If I sat down with the average wine drinker and played a word association game with grape varietals it might go something like this:
Riesling...Sweet (and probably accompanied by a yuck face)
At this point I would pause and silently grab a bottle of Riesling so dry, so "trocken," that it could double as enamel cleaner. Pouring it blind (meaning, I'm not going to show you what's in my hand -- don't worry, no blindfolds needed) I would simply say, "Try this." I would go for shock value, screaming high acid -- the polar opposite of that sweet Liebfraumilch you drank in your college days.
Across the country right now thousands of sommeliers, servers and bartenders are essentially replaying this scenario over and over again with guests on a nightly basis. We have all signed onto Summer of Riesling, the program of James Beard Award-winning wine director Paul Grieco, and thus have pledged to prophesize, educate and inform for the sake of the most Noble of all white wine grapes...Riesling. Pouring at least three Rieslings by the glass and giving guests the chance and opportunity to try, to taste and to (re) discover one of the world's most misunderstood and most versatile grapes.
A little over two weeks ago these participating restaurants, wine-bars and retail shops received schwag-bags of tattoos, buttons, t-shirts and stickers. Not included in our satchel was the greatest tool for translating the contents of a bottle of Riesling, the International Riesling Foundation's Riesling Taste Profile Scale.
This simple graphic is worth all thousand proverbial words pictures are known for. With 26,000,000 bottles of Riesling bearing the IRF scale shipped to or produced in the United States it has almost become strange to see bottles without it.
There is a bit of science to the scale involving the balance of sugar and acid with adjustments for pH, but essentially equal amounts of sugar and acid balance each other out and even a wine that has sugar in it can taste dry if there is enough acid. One can think of Riesling as being in the same beverage family as drinks like the Margarita. The best Margaritas have this ying and yang of the lime and sweetness but also don't have too much of either that they mask the Tequila. This is the same for Riesling -- flavors of limes, peaches and slate rock should be the focus with the sugar and acid doing a balancing dance, preparing the palate for the next bite of food.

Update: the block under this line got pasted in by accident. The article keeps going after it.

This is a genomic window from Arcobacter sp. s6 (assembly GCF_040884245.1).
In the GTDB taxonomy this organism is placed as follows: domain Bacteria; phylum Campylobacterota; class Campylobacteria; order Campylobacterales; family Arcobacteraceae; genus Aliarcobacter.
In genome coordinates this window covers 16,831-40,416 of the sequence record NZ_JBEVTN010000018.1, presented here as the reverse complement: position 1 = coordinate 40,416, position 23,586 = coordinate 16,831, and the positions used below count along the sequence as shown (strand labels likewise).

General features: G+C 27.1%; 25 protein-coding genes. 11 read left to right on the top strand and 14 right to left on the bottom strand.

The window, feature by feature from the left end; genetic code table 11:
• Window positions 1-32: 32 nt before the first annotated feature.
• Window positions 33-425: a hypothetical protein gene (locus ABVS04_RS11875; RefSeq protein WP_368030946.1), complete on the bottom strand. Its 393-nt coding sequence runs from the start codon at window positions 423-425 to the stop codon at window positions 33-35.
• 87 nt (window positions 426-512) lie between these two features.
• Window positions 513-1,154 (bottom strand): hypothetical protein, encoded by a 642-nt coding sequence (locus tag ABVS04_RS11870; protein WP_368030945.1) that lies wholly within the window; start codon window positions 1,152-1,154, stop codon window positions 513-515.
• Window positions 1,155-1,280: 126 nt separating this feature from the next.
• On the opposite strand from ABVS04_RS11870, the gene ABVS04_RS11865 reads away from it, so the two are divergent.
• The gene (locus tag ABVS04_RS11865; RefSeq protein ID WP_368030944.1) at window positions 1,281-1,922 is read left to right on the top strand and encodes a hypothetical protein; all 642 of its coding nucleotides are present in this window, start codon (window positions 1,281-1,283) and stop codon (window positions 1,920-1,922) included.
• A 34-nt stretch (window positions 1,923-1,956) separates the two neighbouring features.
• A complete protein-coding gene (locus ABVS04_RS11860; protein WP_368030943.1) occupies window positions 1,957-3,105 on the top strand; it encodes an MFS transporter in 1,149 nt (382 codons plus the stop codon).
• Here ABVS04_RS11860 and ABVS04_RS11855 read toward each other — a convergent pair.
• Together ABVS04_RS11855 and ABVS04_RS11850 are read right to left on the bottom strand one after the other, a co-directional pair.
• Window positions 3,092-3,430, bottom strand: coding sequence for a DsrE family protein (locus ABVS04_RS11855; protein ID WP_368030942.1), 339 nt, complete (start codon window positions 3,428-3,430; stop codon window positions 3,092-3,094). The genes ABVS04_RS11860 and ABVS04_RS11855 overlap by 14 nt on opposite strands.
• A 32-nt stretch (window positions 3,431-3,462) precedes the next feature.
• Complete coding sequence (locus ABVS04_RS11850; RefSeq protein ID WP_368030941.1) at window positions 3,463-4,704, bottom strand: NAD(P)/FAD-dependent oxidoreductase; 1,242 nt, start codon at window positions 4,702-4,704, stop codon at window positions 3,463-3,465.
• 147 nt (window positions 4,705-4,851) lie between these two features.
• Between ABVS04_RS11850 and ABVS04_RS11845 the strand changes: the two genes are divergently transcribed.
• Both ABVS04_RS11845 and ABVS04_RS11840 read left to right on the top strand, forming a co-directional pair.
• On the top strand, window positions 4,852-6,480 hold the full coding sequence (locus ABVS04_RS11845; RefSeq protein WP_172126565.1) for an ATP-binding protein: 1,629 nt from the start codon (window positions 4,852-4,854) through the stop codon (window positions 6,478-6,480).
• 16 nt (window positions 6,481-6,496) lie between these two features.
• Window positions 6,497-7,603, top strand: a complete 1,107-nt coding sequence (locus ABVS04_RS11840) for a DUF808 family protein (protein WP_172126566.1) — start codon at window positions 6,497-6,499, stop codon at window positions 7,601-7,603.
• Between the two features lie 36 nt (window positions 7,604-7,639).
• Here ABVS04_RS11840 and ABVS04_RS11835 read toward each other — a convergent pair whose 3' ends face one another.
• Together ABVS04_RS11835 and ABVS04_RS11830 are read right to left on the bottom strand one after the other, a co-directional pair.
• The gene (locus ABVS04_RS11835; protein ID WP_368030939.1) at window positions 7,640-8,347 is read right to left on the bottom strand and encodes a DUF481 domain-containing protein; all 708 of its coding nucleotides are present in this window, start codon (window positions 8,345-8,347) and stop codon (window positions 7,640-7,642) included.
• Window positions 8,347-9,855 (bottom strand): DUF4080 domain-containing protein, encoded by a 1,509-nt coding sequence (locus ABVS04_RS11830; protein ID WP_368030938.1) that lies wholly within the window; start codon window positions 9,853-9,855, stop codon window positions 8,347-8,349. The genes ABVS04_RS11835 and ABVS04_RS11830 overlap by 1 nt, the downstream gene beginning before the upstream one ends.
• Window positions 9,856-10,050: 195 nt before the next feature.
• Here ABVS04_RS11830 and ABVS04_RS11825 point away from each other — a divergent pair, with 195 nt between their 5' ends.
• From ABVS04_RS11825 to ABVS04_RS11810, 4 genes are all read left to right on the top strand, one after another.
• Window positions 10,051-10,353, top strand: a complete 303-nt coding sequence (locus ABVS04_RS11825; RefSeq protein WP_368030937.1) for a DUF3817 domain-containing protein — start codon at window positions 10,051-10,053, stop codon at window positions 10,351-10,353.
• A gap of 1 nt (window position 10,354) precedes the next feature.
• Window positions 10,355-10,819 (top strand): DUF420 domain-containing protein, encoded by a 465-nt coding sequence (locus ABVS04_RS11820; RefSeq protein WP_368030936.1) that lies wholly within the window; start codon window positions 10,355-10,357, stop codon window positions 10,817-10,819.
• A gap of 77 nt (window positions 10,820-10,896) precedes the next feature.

My hope is that the IRF scale can help to establish consistent language usage, to turn the normally subjective perception of sweetness into one where the average wine drinker can remember where on the scale they like their Riesling and that the sommelier or server also speaks the same language and knows what on their list fits the bill. A pipe dream maybe, but really no different than remembering that you are a Paulliac lady that likes Blanc de Blancs to start and Pinot Gris with the appetizers. Hint: Try the dry Riesling instead.
Besides the sweetness cliché, there are a few others that ride along with Riesling. "It's the first and last white wine you discover" and "It's the sommelier's favorite grape." Riesling is often the sommelier's favorite grape because it's so flexible with food and can act as a parachute for food-pairings. When in doubt, go with the Riesling: It loves fat, can handle spice and the acidity makes the mouth salivate. That cliché exists for a reason. I do also remember "discovering" Riesling during a trip to Germany when I was 17, my palate was typically tuned to the sweet things in life so I liked most of the inexpensive grocery-store wines we were drinking. I also went through all the stages of white wine drinking; Pinot Grigio acceptance (and then denial), white Burgundy obsession, Albariño infatuation and Grüner exploration but am solidly back to where my white wine drinking began -- with Riesling. I still love many other varietals but the summer time, with its scorching heat seems most appropriate for the annual exploration of the most noble of white wine grapes... It is, after all, the season to celebrate Riesling.
Eric Larkee is the wine director at James Beard Award-winning chef/owner Michael Schwartz's The Genuine Hospitality Group, tweeting @ericlarkee.